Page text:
One of the most damaging myths that Wall Street brokers spread is that somehow, someway, you can obtain high returns with low risk. This is objectively untrue. Different investments have different expected returns, largely based on the type of investment, (stocks versus bonds), and other recognized dimensions of risk. While risk is a necessary part of investing, portfolios can be structured for higher expected returns by taking advantage of known risks dimensions such as small cap, value and profitability.

Perhaps you have seen or heard some of the media ads pitching investments that “guarantee” returns without market risk, (mostly insurance based products). These ads appeal conceptually to the embedded desire investors have to achieve something for nothing. Risk and return cannot be decoupled. The quest for returns without risk can lead you down a rabbit hole very quickly and move you farther away from your financial goals, not towards them.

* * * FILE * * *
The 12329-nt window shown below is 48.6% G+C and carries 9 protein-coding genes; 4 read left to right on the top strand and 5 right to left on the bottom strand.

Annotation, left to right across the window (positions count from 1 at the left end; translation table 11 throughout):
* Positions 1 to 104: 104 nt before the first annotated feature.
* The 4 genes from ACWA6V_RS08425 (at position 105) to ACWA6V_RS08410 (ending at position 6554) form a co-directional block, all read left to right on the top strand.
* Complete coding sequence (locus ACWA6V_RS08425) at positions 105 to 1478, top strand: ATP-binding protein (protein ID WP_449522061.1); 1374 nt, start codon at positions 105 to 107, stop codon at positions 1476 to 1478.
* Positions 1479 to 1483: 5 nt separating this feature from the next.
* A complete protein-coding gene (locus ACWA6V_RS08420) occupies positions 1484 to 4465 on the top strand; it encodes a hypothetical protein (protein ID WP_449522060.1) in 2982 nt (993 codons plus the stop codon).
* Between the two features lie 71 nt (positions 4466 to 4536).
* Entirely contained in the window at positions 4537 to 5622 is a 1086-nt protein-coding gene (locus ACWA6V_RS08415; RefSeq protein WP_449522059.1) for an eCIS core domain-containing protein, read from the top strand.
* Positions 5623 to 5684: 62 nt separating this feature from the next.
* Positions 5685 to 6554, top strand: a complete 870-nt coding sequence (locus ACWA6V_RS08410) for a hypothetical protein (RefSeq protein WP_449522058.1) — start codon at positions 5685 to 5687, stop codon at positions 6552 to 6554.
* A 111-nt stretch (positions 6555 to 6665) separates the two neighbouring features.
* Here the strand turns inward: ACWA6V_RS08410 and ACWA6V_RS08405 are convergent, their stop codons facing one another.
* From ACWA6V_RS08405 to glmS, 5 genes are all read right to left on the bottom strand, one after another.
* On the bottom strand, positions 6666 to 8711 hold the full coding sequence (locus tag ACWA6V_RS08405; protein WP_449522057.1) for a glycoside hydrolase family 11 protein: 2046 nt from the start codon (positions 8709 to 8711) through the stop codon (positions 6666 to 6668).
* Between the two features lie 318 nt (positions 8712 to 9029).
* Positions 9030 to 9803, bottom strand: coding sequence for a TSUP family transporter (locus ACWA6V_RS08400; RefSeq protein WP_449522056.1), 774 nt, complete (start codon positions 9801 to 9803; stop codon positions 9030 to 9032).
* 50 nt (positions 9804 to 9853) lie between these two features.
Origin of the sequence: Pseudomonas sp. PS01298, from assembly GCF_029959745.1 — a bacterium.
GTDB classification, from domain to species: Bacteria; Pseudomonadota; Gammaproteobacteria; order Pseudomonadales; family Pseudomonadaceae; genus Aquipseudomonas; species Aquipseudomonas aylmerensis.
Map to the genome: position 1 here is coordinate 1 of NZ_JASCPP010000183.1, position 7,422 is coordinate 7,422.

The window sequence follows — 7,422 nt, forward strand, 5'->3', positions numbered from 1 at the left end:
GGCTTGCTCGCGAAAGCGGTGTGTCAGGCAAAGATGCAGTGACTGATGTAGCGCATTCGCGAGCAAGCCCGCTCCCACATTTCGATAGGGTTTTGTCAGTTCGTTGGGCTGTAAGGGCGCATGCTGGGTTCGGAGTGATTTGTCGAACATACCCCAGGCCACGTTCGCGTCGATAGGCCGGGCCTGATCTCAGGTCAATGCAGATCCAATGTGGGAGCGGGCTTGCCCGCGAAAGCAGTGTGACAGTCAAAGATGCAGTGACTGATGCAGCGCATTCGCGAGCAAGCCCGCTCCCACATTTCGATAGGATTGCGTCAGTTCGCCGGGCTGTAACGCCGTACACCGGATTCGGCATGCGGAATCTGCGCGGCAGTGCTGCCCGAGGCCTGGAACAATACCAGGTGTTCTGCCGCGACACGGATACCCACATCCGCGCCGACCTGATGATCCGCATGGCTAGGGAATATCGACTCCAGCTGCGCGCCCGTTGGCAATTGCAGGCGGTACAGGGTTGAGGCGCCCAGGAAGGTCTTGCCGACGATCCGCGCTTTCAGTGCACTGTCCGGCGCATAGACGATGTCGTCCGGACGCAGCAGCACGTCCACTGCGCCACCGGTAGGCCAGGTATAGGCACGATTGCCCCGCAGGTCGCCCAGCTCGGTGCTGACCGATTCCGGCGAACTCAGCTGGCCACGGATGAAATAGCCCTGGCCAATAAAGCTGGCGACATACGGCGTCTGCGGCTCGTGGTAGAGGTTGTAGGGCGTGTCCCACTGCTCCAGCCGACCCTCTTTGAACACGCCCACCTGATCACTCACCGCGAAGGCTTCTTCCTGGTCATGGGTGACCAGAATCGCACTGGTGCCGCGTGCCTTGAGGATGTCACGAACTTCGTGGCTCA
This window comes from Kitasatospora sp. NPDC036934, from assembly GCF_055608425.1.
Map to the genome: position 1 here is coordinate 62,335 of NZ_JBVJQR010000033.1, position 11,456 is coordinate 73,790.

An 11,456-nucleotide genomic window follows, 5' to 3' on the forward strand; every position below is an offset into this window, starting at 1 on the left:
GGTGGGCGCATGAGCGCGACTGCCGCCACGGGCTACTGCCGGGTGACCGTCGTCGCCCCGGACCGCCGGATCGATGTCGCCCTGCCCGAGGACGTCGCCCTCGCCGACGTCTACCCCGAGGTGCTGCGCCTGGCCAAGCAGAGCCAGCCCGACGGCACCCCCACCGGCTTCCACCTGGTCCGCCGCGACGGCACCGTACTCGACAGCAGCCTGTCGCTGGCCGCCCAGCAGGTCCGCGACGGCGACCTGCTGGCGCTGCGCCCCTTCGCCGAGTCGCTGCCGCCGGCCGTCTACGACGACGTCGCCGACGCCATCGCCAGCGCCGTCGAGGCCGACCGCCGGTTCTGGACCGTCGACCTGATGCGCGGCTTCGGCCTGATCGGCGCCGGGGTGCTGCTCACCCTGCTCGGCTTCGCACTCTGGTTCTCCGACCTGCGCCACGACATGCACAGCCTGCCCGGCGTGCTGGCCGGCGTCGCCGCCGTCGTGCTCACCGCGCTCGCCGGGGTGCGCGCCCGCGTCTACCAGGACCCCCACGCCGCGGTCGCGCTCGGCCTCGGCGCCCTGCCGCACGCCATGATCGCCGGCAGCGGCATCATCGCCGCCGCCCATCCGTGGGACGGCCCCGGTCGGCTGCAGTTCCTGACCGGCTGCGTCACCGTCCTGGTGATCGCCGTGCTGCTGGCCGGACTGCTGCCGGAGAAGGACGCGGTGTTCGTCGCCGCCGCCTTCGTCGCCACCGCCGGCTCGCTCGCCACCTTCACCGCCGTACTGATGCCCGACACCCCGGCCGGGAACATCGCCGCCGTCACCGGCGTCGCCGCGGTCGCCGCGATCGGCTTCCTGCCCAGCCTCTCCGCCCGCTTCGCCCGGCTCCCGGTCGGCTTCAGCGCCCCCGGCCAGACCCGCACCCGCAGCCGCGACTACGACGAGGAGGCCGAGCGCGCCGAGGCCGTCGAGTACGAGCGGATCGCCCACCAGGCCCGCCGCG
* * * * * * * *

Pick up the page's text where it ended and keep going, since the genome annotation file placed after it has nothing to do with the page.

While risk is inescapable, broad global diversification is essential. When combined with a long- term perspective, (years instead of days), diversification enhances the reliability of investment outcomes.

We usually discuss the positive attributes of diversification in our review meetings. Often, we look at the best and worst performing asset categories each year compared to a diversified portfolio. With few exceptions, a diversified portfolio is rarely the best or the worst performer in a given year. As one of my colleagues likes to say “diversification means that you’re not going to make a killing, but you won’t get killed”.

Diversification allows you to execute discipline and stay invested in all types of market conditions. It acts as a “shock absorber” for risk. Do you have enough diversification? Do you have a good handle on your portfolio risk? Ready for a real conversation?

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